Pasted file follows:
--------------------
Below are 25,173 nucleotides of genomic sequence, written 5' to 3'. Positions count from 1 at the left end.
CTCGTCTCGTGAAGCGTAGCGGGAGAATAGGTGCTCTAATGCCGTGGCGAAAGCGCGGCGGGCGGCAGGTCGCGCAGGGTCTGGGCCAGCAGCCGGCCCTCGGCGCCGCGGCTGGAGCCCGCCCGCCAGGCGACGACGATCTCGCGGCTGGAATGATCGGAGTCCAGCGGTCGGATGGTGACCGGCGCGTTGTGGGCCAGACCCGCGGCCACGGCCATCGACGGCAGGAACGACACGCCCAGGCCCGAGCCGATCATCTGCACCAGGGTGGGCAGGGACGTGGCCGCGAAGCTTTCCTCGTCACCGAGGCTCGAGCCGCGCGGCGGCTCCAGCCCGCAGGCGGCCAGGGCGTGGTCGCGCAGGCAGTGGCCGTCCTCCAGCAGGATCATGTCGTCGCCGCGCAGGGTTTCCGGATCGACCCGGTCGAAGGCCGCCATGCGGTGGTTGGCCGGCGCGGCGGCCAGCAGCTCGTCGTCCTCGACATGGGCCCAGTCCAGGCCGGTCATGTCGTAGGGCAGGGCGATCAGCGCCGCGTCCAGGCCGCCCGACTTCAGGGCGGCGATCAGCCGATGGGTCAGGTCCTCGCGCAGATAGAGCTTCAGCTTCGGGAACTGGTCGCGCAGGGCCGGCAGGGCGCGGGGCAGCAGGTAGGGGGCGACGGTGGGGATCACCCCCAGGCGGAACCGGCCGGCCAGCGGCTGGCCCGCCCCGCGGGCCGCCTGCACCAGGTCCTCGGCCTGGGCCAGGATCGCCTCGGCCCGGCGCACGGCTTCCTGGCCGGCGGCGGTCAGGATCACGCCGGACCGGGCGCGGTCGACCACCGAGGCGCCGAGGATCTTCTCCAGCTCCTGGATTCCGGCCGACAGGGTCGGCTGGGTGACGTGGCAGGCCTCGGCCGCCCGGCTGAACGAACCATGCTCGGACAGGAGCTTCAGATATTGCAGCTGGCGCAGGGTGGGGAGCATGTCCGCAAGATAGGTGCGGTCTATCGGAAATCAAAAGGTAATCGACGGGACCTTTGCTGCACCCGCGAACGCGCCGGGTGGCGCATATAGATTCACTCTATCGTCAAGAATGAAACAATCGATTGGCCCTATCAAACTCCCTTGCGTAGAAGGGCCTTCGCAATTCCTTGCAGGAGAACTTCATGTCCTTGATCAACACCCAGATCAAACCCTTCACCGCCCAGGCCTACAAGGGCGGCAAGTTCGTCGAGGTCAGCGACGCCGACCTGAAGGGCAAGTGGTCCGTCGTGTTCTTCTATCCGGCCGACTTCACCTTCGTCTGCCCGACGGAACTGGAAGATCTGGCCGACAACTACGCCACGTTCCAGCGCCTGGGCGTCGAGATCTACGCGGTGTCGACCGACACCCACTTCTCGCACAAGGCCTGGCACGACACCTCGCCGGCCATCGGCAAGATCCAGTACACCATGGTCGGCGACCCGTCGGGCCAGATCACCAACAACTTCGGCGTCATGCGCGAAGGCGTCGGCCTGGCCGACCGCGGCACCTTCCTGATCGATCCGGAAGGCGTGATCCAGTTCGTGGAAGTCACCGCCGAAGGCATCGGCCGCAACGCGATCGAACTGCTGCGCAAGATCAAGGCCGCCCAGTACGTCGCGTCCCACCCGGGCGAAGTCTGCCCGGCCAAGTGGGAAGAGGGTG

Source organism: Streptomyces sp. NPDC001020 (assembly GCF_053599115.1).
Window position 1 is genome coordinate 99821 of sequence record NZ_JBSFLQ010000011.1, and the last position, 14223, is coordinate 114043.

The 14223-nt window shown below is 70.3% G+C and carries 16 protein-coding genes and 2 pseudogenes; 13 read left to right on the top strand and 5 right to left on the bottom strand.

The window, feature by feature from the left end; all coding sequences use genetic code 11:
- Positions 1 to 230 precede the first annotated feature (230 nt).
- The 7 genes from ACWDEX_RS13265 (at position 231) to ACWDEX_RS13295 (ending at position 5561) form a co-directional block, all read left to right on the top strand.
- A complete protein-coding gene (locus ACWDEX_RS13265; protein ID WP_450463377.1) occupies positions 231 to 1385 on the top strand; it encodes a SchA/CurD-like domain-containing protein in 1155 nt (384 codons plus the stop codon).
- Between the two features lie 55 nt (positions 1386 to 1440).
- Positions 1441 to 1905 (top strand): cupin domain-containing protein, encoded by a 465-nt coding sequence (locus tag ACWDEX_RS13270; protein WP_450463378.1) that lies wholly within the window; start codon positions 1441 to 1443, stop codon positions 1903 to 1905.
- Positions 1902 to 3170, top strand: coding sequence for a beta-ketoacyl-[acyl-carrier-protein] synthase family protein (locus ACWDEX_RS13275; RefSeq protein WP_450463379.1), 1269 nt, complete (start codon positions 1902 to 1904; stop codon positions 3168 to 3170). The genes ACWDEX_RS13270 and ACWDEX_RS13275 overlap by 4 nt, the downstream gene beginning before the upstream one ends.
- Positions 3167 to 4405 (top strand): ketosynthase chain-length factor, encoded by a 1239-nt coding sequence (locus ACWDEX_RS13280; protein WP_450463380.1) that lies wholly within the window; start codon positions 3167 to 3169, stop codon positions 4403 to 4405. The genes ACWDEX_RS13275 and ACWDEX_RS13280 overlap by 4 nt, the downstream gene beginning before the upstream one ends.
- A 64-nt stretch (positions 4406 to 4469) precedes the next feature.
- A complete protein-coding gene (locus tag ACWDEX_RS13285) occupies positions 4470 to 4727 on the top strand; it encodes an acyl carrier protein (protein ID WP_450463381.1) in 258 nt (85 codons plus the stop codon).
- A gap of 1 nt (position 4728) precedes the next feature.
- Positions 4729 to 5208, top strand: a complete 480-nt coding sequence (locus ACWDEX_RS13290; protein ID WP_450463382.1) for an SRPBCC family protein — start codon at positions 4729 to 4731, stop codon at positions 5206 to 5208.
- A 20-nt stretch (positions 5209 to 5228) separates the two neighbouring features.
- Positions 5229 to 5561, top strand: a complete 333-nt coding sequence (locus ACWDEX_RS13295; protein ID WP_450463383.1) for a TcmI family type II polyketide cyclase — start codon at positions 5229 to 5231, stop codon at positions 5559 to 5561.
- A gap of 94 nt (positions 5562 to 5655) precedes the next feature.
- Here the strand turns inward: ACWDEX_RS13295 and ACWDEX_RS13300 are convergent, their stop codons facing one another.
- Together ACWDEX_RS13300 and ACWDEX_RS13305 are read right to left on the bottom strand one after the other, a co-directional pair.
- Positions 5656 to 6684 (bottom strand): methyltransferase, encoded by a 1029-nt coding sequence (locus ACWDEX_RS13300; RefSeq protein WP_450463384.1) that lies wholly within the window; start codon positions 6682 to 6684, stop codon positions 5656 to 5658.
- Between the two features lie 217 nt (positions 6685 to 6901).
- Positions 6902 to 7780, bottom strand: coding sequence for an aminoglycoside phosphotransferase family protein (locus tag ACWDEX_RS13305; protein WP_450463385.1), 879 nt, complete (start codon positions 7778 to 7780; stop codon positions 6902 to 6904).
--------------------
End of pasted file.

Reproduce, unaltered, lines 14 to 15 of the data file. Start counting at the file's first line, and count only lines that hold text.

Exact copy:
- A 64-nt stretch (positions 4406 to 4469) precedes the next feature.
- A complete protein-coding gene (locus tag ACWDEX_RS13285) occupies positions 4470 to 4727 on the top strand; it encodes an acyl carrier protein (protein ID WP_450463381.1) in 258 nt (85 codons plus the stop codon).